Opinions are mixed on whether separating a retailer’s dot-com and store operations into separate companies is a good strategy. Pureplay e-tailers have generated larger stock market valuations than those with online and brick-and-mortar operations, but the long-term value of separating the two remains to be seen.

“The only crazy thing about this idea is that Saks is the only one who thought of it,” said one retail expert. “It is the most logical thing for a retailer to do at the moment. You get fresh capital, a chance to invest in a high-growth digital business, money to hire new people, and you expand the business, and can still invest in the slower growth store business. You don’t have to neglect it.

However, it’s not a simple process. “It requires months of difficult work, up to a year,” to execute, the expert said. The process involves participation by store executives, lawyers and accountants, the development of a feasibility study, new legal identities, and creating scores and scores of operating and service agreements between the store and dot-com businesses.

“This is not a solution for every retailer, but it is a solution for a number of stuck-in-the-middle retail businesses with legacy stores,” said the source.

It would not be considered a solution for companies such as Costco Wholesale Corp. and Walmart Inc., which have higher stock prices than Macy’s Inc. and Kohl’s. Costco and Walmart also have huge and dominant store operations, and dot-com revenues that are relatively small in comparison to their businesses overall, unlike Kohl’s and Macy’s.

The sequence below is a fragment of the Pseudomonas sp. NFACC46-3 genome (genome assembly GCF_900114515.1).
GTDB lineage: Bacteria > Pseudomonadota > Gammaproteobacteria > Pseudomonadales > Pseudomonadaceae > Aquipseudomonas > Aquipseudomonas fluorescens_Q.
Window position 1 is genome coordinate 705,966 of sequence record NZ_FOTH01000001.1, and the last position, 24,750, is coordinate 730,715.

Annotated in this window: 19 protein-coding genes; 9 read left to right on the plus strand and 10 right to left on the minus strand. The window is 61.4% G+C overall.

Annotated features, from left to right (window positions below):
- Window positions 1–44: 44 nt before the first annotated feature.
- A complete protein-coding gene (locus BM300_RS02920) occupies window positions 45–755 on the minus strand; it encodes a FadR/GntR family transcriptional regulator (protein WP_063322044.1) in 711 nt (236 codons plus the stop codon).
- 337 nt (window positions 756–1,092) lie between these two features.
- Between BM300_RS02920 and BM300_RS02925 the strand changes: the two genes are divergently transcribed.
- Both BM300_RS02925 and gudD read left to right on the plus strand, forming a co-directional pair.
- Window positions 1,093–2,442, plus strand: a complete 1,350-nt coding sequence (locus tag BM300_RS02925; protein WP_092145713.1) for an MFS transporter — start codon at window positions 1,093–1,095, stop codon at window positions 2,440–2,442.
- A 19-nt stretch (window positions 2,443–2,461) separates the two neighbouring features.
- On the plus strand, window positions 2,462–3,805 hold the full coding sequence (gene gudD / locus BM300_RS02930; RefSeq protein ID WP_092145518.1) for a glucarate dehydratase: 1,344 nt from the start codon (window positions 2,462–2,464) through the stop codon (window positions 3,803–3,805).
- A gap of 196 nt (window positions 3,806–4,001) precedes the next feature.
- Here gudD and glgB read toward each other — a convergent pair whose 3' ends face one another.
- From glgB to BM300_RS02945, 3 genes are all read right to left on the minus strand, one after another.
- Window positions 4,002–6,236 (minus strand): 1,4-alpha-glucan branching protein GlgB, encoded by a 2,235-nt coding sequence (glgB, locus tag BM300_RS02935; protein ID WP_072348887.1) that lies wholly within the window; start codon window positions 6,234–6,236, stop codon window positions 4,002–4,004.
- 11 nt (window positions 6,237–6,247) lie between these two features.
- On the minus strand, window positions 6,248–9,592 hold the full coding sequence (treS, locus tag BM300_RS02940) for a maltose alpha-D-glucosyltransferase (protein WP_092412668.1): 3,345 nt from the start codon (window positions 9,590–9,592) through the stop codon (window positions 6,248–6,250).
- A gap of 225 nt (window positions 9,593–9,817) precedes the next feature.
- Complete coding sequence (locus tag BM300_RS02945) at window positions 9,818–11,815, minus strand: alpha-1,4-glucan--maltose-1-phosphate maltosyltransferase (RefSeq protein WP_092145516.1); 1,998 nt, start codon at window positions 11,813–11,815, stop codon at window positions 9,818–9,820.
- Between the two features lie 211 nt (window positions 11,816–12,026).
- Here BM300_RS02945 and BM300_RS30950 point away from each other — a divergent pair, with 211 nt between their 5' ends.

Separating a retailer from its dot-com operations flies in the face of a decade’s worth of omnichannel coming together, where the industry at large pushed to eliminate the divisions between their bricks and clicks to focus more squarely on their relationships with shoppers and providing “seamless” shopping experiences, channel to channel.

“Traditional retailers bristle at the idea, but shareholders care about generating value, and Richard Baker cares. He is trying to make value,” said another source, referring to the Toronto-based HBC’s chairman, governor and CEO who, along with Marc Metrick, now CEO of and formerly CEO of both Saks stores and, came up with the idea of the Saks separation.

On Thursday, Cowen Equity Research issued a Macy’s report indicating that it does not believe a spin-off of is likely in the near term.

“We believe a spin-off could be possible, and management and the board have and are analyzing this possibility along with other value-generating initiatives. However, we acknowledge that there have not been many successful long-term proof points, and there are significant risks to destabilizing the business and slowing momentum.”

Before a spin-off could occur, there are several considerations, Cowen reported, notably “the viability of margin and growth profile of a Macy’s stores-only business and related unit economics, execution and creation of hundreds of essential service agreements, and dis-synergies and overhead which may need to be created across two new companies.”

On the key risks of a separation, Cowen cited “the need for Macy’s to drive an integrated and frictionless customer experience, cross-channel supply chain and inventory management, dis-synergies from separation and risk management loses focus of operations during the separation, customer acquisition considerations and cost sharing. Also, the need to drive speed and agility and manage ever-evolving ‘customer-centric’ priorities.

On the positive side, Cowen cited “the potential ability to accelerate digital investments, improve talent acquisition, along with a greater focus on digital marketing efforts, and removing the capital intensity of physical stores.”